This ordinance comes not long after Monroe, Boling and businessman Tim Quigg filed a federal lawsuit in November to stop the city’s controversial permit system that prevented anyone from visiting the riverfront property without a permit. The federal judge Robert B. Leighton sided with the homeless advocates, and led to the city throwing out the permit system for less stringent restrictions and 8 a.m. to 8 p.m. visiting hours.

The latest lawsuit requests an injunction to prevent the city from evicting homeless people from the riverfront if the city does pass the ordinance. And it asks for compensatory damages if the city does go through with evictions.

The lawsuit’s “prayer for relief” section also asks that several city codes restricting public camping be deemed unconstitutional as applied to the homeless. These include the city’s policy that it’s unlawful for people to “camp or use camp paraphernalia” in public parks unless authorized, public streets, sidewalks, or other improved public rights-of-way, and in “public owned or maintained parking lots or other publicly owned or maintained areas.” The city code also says it’s unlawful for people to occupy a vehicle for the purpose of camping while it’s parked in the previously mentioned public spaces.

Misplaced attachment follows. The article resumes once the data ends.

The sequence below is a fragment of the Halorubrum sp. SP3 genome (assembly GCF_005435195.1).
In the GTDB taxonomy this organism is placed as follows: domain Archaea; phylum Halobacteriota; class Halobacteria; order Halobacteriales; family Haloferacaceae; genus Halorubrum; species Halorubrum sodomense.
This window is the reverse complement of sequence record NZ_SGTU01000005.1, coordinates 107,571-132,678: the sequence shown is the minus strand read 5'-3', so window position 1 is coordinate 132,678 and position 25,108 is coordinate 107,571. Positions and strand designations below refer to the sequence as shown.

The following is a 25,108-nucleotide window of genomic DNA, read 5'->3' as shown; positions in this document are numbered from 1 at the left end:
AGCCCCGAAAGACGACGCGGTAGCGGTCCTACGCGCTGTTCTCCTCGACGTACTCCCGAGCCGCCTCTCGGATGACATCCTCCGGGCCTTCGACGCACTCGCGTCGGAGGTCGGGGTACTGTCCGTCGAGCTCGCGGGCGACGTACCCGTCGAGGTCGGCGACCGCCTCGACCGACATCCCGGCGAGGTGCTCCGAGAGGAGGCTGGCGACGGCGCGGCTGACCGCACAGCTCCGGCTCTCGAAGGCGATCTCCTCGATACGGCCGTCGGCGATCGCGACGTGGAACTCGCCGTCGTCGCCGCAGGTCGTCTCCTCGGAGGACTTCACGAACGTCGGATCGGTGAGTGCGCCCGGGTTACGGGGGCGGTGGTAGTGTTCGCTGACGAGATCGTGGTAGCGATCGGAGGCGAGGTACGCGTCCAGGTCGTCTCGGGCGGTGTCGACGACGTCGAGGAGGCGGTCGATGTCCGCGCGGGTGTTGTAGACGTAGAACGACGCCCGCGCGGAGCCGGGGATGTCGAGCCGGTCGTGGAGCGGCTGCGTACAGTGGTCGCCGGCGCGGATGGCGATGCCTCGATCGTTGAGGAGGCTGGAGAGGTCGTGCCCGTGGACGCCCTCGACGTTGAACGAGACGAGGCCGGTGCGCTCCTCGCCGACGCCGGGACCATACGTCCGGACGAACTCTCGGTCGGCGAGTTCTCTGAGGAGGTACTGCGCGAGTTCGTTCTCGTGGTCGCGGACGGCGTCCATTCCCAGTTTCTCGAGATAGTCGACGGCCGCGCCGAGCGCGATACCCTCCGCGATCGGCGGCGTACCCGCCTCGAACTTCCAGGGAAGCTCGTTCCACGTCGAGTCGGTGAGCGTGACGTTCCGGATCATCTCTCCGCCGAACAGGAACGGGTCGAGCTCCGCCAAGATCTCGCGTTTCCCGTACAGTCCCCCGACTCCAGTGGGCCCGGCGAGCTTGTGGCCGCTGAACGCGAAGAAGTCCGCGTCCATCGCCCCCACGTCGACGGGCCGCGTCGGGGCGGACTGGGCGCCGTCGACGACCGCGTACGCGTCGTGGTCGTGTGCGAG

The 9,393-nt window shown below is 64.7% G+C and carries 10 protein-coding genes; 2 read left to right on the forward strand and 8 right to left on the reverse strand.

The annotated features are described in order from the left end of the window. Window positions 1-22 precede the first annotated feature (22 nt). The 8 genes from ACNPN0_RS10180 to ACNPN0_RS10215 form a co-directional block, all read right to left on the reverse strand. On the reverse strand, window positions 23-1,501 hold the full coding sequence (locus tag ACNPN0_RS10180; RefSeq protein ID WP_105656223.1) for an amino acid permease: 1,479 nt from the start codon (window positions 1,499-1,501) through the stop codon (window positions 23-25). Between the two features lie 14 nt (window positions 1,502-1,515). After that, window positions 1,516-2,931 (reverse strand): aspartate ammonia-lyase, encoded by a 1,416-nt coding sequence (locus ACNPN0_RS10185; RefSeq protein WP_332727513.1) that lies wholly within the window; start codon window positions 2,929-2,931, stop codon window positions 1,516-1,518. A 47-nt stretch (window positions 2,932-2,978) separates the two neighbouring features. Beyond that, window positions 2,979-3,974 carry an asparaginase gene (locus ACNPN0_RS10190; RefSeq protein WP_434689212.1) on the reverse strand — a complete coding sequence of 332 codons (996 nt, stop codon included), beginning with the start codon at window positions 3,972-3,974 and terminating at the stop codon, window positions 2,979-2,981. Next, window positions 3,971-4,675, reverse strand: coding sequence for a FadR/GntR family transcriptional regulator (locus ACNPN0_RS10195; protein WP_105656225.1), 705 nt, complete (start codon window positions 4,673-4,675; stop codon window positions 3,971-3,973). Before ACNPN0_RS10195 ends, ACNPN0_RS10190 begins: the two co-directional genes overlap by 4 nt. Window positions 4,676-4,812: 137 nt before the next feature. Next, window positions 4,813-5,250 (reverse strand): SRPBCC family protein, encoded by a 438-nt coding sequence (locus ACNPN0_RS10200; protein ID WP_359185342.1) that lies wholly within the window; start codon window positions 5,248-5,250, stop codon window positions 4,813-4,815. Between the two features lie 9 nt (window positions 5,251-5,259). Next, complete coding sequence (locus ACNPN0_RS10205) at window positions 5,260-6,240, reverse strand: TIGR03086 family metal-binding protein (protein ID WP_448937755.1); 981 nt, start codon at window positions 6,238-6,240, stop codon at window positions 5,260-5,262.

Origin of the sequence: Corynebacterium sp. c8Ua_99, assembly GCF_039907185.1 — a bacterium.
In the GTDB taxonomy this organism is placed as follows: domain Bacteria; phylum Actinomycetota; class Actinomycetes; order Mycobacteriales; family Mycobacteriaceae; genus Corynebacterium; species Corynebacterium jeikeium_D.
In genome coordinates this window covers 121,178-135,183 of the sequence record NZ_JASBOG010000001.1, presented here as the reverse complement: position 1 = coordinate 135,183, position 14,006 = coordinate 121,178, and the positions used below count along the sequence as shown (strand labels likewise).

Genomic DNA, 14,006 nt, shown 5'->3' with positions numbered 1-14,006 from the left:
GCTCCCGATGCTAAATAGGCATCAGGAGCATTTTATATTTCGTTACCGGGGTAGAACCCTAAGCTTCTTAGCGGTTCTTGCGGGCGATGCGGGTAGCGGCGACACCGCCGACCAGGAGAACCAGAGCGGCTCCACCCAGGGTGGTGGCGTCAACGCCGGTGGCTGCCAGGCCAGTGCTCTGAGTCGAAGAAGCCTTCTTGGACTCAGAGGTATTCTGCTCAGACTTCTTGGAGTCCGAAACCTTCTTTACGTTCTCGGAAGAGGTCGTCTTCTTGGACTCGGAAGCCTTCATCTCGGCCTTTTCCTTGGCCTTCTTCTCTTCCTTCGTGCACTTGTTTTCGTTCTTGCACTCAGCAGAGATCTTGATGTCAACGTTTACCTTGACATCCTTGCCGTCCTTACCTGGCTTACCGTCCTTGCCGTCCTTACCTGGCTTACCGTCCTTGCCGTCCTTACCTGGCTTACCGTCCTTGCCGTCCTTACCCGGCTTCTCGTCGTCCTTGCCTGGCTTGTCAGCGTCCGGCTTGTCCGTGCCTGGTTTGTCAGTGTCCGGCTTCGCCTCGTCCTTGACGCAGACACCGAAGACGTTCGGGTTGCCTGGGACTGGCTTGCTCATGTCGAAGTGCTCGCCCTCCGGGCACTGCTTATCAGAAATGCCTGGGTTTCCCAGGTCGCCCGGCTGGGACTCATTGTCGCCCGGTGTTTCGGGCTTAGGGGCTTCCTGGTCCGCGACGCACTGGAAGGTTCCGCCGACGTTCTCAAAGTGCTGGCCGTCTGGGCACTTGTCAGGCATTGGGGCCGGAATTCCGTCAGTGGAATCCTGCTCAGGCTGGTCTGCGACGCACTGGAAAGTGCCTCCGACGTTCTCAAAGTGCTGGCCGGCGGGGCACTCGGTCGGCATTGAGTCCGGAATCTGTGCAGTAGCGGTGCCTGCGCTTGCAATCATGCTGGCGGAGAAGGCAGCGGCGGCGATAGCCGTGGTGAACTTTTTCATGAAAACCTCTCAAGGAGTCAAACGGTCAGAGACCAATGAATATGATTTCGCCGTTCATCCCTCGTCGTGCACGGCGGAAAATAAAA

The suit also targets the city’s prohibition to place objects in the city’s streets or on sidewalks that obstruct “the free use and passage thereof” without obtaining a permit from the city, and that it’s the “special duty” of the city’s street commissioner and staff to see the street restrictions are “strictly enforced” and to cause the arrest of any person violating them.